Epworth lies just a few kilometres east of the city centre and yet is still to be properly serviced by ZESA. Residents have been forced to innovate around this energy shortage. Have you ever thought of cooking a meal using sawdust?
Mai Duncan of Muguta is a proud user of this innovation. “We used to rely on firewood and paraffin for the job, but because of the cost, we moved to sawdust which is cheaper, even compared to the now available Liquid Petroleum gas (LP),” she said. She added that since sawdust is so cheap and readily available, it saves her both time and money.
To harness this resource, Mai Duncan takes a three litre tin and makes a hole the size of a fist in the bottom of it. She places a bottle inside, tips sawdust into the gap between the bottle and the tin and compresses it into a cake. The bottle is carefully removed so as not to upset the compressed shavings, and a fire is started inside using paper and a piece of wood. Cooking can now start.
Edwin Dandara (26), of Overspill also uses sawdust for cooking. He says that it is fast, and leaves your pot less filthy than firewood does. “This is because once sawdust is burning at full throttle, it emits less smoke than wood,” he explains.
Sawdust dealer, Irene Ncube, says that her husband only works two days a week as a part time gardener in Greendale getting $5 a day. The sale of sawdust has therefore become an important supplement to his meagre income. “Frankly speaking, our lives are hinged on this venture. I don’t know how we were going to pull through were it not for this business,” says Ncube.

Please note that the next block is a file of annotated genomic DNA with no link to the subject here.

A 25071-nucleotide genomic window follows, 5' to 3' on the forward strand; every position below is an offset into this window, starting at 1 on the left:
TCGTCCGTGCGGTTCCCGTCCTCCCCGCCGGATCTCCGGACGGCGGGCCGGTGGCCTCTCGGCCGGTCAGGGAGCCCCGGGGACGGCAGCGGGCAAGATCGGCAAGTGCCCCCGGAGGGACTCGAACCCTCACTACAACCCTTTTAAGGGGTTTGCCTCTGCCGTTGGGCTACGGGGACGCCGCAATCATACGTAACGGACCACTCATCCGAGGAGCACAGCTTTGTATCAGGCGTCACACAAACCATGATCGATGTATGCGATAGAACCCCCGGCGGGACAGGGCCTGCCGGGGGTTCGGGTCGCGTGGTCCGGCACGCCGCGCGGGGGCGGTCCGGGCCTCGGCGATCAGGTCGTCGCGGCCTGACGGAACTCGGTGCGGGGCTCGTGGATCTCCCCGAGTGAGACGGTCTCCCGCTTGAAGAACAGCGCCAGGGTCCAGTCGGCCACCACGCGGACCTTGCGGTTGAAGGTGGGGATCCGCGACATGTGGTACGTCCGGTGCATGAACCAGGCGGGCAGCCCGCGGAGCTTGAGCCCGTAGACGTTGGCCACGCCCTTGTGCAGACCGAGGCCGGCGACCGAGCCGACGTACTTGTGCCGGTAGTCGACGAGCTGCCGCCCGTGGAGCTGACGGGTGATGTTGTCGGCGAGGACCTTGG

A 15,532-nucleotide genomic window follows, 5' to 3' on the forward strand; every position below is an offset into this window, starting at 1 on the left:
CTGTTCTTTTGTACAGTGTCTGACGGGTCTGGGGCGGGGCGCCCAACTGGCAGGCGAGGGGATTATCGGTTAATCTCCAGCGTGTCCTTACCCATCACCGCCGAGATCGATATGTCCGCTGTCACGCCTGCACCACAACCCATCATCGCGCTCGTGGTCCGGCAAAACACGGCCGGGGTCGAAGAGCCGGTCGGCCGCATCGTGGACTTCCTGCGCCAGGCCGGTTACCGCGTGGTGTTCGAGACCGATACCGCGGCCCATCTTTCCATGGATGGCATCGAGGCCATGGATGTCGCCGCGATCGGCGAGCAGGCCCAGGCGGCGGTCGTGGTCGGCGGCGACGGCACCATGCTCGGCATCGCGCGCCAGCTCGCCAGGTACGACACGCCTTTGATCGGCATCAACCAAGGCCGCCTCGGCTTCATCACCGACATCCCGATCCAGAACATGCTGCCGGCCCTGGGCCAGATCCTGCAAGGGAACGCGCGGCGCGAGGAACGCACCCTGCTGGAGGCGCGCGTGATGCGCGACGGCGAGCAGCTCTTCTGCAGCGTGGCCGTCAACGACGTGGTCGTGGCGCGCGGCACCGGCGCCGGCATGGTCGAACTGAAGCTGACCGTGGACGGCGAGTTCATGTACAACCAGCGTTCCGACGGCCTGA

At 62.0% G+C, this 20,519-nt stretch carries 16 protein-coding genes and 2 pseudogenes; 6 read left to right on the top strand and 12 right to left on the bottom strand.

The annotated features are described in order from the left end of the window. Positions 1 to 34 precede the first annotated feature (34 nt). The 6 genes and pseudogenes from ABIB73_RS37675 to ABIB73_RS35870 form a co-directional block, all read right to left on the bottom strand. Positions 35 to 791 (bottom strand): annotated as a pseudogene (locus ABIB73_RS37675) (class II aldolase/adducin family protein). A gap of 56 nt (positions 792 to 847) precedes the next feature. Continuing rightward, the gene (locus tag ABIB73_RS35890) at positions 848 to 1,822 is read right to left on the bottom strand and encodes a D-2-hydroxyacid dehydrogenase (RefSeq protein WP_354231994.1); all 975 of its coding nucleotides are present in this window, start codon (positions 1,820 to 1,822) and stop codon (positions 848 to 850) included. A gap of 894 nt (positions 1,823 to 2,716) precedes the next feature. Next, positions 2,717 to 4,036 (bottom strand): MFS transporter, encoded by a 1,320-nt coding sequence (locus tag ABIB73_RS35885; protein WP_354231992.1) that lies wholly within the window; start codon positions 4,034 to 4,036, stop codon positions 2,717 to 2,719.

Mr Ncube cycles to Msasa on a daily basis, where he pays $1 for a 90kg sack. He sells it for 50c a bucket, earning $5 to $6 per sack.
Jerry Phiri, a supervisor at a factory in Msasa says; “Sawdust is just a waste product for us. We offer it for a small fee to those who are into poultry breeding for use as fowl run bedding.” He adds that selling it to be used as fuel is much better than discarding it into the environment.
Wood dust may contain resin, fatty acids and phenolics which are acutely toxic to fish through leachates if they find their way into water bodies.
Across the border, in Zambia, one company (Daj-oy Manufactures, Ndola) is repurposing sawdust into wood briquettes for burning. According to the manufacturer, these briquettes have a higher energy value gram for gram, than the same quantity of firewood used to make them.
Whilst the efficiencies are considerable, it is worth noting the risks associated with working in sawdust environments. The National Social Security Authority (NSSA) publishes a weekly update on occupational health and safety called ‘Talking Social Security’. In one edition it is written that, “Several types of hardwood are known to adversely affect the respiratory system. Nasal cancer can also be induced by such dust.” Sawdust vendors and their clients are therefore encouraged to take precautions such as the wearing of a mask to avoid adverse health effects.